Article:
Mary Petre was born at Coptfold Hall, Chelmsford, Essex, England, on 10 November 1895, the daughter of Jennie Williams, an American actress, and Lawrence Petre, a descendant of Sir William Petre. She was educated at the Convent of Notre Dame de Sion, in Bayswater, London. In 1911, aged 15, she began her passion for motor vehicles by riding her brother’s Matchless motorcycle, travelling around Osterley, west London, with her collie dog in the sidecar. She was cited for a motoring offence and appeared in Hounslow police court, where the magistrate dismissed the charges, fined her court costs of 6 shillings, and banned her from riding the motorcycle until she was 16.
In 1920, she purchased her first car, an Enfield-Allday, and was prosecuted many times for speeding, including three days running at Bow Street Magistrates’ Court. In 1920 her affair with wealthy landowner Stephen Easter (1874–1952) resulted in the birth of a son, originally named Anthony Billy Stephen Petre Easter, but she changed his name to Anthony Petre Easter-Bruce in 1933. In 1926, she married the Honourable Victor Austin Bruce, son of Henry Bruce, 2nd Baron Aberdare. He was a works driver for AC Cars Ltd., and won the 1926 Monte Carlo Rally in an AC car. She and her husband divorced in 1941. They had no children.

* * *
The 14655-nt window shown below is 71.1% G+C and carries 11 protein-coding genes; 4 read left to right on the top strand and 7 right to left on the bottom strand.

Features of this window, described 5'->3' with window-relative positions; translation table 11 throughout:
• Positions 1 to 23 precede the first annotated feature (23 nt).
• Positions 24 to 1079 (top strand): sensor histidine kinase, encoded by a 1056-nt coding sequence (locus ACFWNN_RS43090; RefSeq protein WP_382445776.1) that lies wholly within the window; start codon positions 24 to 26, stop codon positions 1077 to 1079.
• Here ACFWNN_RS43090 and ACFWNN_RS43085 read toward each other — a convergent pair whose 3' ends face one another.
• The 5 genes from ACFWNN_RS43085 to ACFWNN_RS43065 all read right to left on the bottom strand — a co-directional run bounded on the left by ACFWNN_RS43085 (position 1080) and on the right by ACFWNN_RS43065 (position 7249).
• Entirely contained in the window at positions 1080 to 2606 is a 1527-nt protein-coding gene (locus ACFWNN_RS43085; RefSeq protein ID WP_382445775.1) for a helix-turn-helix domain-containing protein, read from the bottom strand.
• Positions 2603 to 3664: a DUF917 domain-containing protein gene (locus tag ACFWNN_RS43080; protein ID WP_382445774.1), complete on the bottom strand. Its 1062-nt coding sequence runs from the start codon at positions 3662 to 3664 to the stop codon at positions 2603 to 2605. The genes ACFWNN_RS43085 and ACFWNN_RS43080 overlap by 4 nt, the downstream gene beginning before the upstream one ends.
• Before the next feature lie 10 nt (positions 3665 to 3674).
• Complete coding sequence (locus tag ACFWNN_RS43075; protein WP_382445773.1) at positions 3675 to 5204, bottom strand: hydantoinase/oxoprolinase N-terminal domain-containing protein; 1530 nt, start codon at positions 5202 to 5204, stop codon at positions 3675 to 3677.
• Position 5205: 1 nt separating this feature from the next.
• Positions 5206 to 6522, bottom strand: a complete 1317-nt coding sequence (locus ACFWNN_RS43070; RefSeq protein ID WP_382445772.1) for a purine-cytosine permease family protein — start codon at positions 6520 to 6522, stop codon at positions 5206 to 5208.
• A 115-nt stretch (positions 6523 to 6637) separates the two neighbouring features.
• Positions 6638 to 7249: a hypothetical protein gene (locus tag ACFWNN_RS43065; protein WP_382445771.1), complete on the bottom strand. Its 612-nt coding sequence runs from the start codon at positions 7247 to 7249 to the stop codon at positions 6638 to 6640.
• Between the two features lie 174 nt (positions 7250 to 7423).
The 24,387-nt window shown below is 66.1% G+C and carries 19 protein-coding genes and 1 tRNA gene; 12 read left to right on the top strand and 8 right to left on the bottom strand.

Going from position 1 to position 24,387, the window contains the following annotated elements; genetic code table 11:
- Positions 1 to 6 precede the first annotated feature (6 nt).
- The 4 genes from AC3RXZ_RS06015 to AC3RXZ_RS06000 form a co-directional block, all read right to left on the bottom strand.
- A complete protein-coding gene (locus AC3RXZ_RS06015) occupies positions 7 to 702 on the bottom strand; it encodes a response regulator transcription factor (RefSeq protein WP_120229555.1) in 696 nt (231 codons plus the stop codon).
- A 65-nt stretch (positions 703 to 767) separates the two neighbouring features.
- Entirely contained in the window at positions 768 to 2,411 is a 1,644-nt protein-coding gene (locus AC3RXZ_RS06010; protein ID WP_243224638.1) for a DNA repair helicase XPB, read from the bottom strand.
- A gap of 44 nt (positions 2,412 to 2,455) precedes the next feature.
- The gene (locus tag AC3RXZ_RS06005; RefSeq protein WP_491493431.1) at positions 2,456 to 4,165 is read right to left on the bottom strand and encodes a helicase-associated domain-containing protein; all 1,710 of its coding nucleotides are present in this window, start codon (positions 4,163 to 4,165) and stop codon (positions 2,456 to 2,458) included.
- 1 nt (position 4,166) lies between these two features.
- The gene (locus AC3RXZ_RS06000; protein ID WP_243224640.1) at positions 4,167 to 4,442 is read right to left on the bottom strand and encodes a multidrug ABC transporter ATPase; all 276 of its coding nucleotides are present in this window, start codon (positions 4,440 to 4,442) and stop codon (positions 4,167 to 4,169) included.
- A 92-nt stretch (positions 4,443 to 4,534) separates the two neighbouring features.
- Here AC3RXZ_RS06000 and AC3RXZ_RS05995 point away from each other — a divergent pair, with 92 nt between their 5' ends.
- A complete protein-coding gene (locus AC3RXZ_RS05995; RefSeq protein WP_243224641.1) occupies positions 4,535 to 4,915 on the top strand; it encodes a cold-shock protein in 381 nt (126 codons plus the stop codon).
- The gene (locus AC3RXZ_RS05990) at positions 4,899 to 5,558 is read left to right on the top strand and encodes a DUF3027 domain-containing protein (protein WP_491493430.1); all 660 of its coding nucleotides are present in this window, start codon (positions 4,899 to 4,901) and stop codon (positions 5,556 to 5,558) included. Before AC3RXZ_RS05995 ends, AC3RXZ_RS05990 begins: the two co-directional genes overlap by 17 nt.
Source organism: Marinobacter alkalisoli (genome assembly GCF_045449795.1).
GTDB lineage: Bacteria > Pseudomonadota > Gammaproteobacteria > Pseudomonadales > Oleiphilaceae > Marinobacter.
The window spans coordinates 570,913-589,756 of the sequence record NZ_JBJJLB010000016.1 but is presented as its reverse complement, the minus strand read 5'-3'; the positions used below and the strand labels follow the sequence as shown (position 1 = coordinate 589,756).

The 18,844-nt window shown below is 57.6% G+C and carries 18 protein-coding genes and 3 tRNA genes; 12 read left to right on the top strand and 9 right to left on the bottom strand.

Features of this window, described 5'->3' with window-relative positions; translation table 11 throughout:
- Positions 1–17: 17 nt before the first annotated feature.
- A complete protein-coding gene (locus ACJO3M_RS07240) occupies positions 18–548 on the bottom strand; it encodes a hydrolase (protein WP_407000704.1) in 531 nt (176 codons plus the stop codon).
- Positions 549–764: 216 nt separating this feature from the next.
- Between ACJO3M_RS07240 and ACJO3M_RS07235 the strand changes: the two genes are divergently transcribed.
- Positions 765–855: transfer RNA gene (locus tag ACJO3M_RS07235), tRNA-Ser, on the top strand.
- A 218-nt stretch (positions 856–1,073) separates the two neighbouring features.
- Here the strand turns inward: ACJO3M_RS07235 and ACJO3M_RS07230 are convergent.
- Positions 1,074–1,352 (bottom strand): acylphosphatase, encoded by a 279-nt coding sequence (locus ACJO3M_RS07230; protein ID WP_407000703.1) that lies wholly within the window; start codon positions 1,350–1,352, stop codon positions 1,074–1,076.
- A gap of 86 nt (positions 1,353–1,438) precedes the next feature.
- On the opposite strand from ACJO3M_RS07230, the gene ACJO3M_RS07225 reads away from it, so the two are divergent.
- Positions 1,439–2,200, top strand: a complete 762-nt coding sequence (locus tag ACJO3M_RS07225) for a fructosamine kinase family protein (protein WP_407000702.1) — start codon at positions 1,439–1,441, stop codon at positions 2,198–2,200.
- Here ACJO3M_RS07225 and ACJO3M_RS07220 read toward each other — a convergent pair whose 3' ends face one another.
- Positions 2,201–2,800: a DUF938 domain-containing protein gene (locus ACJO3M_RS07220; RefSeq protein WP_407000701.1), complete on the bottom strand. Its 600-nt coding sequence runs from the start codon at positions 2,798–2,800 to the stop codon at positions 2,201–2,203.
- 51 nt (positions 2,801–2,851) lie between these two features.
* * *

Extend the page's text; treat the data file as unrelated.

Like Amy Johnson & Amelia Earhart, the Hon. Mrs Victor Bruce was a trailblazer in aviation. As well as setting world records in cars, boats and aeroplanes she was also the 1st person to fly solo from England to Japan. She is also referred to as Mary Petre Bruce, Mildred Bruce, Mildred Mary Bruce, or Mary Victor Bruce, in contemporary references, set records on land and water, Bruce looked to the skies.
As early as 1928 she joined the Mayfair Flying Club and by January 1930 was the owner of a Gipsy Moth. She did not take her first flying lesson until 25 May 1930 the day after Amy Johnson completed her record-setting flight to Australia. Bruce learned to fly at the Brooklands School of Flying; her instructors were G. E. Lowdell and Capt. H. Duncan Davis. Bruce soloed on 22 June 1930 and received her A license #2855 on 26 July.
She purchased a Blackburn Bluebird IV with a de Havilland Gipsy II engine from Auto-Auctions Ltd. in Burlington Gardens, London. It was sent to the Blackburn factory in Brough, East Yorkshire, for modifications in preparation for her flight. It was designated G-ABDS. On 25 September 1930, she named the aircraft “Bluebird” and took off on a round the world solo flight from Heston Aerodrome. She flew east with stops in Germany, Austria, Yugoslavia, Turkey, Syria and Iraq. An oil leak caused a forced landing on the shore of the Persian Gulf, where she was sheltered for two days by Baluchi tribesmen before a British rescue party reached her.